Fed-speak has always been an art. Following last week’s FOMC meeting, which resulted in another 75 basis point hike in rates, Fed Chair Jerome Powell said that future rate increases might be smaller but then seemingly contradicted himself by indicating that increases would continue. Markets celebrated and then cowered. Confusion reined.
But we should not be too surprised by the Fed’s stance. Incessant hiking is no good for anybody, and the Fed knows its now 375bp increase in rates since March will be having an effect on the economy. The trick, therefore, is not to tighten too hard so that the patient ends up strangled.
The market reaction was not so much a reflection of the latest interest rate hike but rather how investors and businesses react to the rate hikes and how they interpret the value of assets. The Fed takes this into account and needs to perform a fine balancing act as they determine monetary policy.
The challenge is a stiff one. In the real economy, wage inflation is very sticky. In October, wages were up 7.7 percent year-on-year for people in jobs, while for people who changed jobs, it was up an astonishing 15.2 percent. That’s down from 15.7 percent in September but still huge.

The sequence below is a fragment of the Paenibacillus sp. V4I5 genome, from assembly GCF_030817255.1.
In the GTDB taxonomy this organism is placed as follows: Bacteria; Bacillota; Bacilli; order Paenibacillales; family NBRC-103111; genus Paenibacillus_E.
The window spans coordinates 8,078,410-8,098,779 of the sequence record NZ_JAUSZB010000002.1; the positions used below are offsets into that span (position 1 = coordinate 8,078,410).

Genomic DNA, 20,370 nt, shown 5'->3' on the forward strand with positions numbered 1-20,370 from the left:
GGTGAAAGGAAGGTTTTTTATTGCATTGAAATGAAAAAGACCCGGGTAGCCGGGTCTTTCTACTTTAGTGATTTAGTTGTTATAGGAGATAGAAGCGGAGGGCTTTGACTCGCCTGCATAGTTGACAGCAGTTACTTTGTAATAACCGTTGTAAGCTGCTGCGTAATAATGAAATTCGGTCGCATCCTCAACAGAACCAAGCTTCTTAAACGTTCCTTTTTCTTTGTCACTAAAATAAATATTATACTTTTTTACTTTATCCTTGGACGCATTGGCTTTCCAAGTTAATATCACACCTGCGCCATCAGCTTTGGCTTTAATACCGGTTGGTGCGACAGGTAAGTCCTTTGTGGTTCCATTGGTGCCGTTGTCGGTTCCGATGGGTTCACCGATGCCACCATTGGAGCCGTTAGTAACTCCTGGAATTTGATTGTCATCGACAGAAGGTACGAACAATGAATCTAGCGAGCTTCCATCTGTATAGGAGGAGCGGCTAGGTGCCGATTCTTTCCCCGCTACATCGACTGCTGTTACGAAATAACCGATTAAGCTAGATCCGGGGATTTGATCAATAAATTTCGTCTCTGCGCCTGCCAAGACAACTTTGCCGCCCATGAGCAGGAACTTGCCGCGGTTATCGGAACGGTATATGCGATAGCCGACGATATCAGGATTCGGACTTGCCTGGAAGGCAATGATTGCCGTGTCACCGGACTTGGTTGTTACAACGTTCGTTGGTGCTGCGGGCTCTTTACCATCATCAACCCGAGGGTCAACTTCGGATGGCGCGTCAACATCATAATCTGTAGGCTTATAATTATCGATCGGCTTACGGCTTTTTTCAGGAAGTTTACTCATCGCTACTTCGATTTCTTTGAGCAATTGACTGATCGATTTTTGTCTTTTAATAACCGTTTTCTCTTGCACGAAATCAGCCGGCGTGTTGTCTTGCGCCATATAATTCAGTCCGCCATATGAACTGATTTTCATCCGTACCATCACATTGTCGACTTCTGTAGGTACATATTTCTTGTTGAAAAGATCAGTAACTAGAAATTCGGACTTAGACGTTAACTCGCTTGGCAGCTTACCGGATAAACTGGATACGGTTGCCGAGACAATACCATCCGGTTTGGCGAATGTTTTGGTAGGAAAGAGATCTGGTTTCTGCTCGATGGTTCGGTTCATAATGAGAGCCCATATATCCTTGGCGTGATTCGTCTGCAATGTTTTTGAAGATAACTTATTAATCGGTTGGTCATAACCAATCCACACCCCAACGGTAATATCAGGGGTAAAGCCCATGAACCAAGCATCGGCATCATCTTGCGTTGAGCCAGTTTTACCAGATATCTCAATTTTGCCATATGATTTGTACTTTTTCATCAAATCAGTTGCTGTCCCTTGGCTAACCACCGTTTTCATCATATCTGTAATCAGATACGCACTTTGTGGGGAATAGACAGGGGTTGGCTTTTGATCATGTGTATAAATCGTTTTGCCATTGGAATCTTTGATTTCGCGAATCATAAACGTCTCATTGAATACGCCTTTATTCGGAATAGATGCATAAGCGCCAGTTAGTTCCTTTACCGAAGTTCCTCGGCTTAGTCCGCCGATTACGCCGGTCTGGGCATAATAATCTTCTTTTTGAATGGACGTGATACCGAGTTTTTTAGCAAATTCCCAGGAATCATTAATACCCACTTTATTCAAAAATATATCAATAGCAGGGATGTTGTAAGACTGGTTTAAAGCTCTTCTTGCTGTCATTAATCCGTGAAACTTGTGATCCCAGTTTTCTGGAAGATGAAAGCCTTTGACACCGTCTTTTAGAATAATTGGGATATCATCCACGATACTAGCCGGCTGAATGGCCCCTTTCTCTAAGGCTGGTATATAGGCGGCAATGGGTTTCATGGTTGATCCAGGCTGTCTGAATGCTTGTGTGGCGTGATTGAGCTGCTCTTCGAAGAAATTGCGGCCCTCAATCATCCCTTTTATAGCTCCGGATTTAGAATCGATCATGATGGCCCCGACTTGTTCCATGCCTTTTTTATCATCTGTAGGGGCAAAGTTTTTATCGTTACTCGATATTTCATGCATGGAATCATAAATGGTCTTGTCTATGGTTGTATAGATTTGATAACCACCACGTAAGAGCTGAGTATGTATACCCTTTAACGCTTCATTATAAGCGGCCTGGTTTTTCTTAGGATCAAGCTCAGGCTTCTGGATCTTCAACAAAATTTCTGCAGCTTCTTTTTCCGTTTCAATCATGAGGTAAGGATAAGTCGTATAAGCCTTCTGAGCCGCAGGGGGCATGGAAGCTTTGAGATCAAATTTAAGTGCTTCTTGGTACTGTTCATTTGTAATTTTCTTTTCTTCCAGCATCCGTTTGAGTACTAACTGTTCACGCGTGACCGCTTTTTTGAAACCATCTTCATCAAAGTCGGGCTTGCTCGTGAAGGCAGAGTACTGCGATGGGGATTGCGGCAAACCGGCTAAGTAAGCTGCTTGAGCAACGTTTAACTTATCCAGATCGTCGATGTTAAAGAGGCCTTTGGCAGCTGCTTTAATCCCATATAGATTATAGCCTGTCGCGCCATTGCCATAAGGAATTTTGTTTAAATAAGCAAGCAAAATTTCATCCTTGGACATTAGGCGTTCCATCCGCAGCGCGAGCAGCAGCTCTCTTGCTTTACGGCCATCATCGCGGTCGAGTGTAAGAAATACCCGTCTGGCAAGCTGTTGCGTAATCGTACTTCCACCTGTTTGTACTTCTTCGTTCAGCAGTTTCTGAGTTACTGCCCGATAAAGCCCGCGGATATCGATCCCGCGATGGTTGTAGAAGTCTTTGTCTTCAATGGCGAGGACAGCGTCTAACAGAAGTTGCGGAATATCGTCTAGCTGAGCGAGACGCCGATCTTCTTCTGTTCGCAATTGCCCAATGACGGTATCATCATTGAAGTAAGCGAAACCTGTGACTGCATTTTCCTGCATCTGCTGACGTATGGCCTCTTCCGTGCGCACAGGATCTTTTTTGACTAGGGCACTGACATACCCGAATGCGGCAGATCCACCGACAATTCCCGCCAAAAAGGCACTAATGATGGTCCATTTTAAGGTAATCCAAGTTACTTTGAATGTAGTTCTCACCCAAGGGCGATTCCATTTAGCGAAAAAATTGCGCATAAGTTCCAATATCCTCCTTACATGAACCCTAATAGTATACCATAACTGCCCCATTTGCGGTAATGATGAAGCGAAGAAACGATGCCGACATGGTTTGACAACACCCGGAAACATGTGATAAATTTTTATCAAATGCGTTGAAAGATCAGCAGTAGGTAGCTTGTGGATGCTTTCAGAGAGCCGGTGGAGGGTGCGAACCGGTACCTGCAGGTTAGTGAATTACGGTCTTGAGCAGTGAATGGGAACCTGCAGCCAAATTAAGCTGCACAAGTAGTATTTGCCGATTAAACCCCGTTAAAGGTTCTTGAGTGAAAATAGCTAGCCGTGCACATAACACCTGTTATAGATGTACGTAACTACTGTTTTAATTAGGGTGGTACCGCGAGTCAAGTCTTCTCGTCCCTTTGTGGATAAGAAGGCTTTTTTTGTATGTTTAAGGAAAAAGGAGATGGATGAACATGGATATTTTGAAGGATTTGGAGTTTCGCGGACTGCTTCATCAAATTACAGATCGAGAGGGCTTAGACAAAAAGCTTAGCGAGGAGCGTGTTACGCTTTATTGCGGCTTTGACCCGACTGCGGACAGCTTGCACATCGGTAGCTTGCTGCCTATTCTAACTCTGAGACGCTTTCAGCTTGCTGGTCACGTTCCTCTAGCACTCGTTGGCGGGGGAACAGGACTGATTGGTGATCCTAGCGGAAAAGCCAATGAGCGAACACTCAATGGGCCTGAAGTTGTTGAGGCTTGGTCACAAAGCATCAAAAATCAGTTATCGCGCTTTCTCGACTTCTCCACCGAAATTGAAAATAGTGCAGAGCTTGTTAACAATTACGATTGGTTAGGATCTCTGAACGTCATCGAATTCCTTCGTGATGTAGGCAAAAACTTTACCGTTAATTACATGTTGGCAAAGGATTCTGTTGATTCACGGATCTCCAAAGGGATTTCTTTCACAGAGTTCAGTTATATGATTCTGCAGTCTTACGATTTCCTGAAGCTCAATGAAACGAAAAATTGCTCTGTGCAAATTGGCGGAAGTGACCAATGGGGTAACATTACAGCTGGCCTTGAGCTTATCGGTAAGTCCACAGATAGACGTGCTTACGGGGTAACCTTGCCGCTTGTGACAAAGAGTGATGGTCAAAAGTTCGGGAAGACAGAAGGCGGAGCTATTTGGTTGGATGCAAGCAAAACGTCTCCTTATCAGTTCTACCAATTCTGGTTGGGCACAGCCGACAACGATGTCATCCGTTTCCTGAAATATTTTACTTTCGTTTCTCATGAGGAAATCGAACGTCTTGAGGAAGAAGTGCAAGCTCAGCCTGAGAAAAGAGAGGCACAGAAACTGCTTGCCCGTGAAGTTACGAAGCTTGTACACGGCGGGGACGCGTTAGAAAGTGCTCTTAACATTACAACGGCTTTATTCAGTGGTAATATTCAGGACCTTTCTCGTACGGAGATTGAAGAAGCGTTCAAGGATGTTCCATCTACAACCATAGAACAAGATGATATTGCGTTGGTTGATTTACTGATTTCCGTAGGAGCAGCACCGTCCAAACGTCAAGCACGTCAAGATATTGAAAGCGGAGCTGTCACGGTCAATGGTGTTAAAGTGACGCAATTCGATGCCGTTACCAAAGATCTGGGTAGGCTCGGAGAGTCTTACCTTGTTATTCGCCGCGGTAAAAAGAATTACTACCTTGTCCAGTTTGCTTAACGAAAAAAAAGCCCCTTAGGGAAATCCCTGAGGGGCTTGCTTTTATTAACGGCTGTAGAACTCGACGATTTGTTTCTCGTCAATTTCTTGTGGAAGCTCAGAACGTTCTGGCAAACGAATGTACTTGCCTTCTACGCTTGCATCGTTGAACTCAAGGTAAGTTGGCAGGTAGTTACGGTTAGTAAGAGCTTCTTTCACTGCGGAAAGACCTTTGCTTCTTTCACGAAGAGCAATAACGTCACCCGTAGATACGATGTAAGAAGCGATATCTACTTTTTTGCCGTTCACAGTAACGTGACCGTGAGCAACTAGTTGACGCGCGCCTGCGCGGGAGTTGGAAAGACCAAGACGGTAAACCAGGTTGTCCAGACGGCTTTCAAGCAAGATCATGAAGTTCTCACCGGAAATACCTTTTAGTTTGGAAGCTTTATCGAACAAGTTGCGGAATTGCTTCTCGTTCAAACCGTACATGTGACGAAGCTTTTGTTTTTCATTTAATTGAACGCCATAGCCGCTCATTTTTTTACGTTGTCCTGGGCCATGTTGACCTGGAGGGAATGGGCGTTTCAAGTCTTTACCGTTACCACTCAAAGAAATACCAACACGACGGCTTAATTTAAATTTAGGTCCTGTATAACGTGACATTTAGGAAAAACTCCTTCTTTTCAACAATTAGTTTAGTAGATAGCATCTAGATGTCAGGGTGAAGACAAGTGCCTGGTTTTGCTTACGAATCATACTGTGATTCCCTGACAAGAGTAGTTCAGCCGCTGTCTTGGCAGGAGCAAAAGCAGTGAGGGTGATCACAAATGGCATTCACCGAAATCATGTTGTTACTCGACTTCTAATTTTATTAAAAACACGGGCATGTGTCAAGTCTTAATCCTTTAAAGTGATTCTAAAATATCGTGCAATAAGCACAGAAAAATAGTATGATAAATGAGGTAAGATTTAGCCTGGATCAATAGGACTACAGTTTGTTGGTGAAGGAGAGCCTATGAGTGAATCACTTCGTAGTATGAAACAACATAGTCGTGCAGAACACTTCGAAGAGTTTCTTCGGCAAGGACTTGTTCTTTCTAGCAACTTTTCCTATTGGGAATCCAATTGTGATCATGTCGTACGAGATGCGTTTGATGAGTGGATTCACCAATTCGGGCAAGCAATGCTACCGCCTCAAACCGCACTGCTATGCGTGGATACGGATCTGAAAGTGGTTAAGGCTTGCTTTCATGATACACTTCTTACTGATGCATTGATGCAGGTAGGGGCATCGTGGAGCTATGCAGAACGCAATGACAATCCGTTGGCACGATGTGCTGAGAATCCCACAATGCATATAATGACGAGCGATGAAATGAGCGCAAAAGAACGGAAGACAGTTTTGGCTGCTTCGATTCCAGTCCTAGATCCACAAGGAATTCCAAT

Core CPI, a key determinant for rates, rose 0.6 percent in October. For the Fed to reach its two percent inflation target, core CPI needs to be rising by a maximum 0.1-0.2 percent. There are two more CPI prints before the next FOMC on December 13-14. If we see Core CPI moderating to 0.3-0.4 percent, along with a slowdown in other indicators, then rates could rise by only 50 bps in December.
For risk assets, such as equities, this uncertainty ought to be negative, but the current equity risk premium over 10-year treasuries is only 90 basis points, which is way below the historical average of 129 basis points. We expect more volatility here. Even with a stronger jobs report, equities were still rallying last Friday. That doesn’t look right to us.
As we look on-chain, we note the rapid growth that is taking place in crypto assets exposed to the games industry. BNB and Polygon have been the dominant blockchains for game developers, but Solana has been gaining ground, while WAX and Hive have also proved to be resilient due to a loyal base of fans for the games they host. It provides an interesting perspective for anyone who wants to evaluate blockchains based on their utility and activity for gaming.
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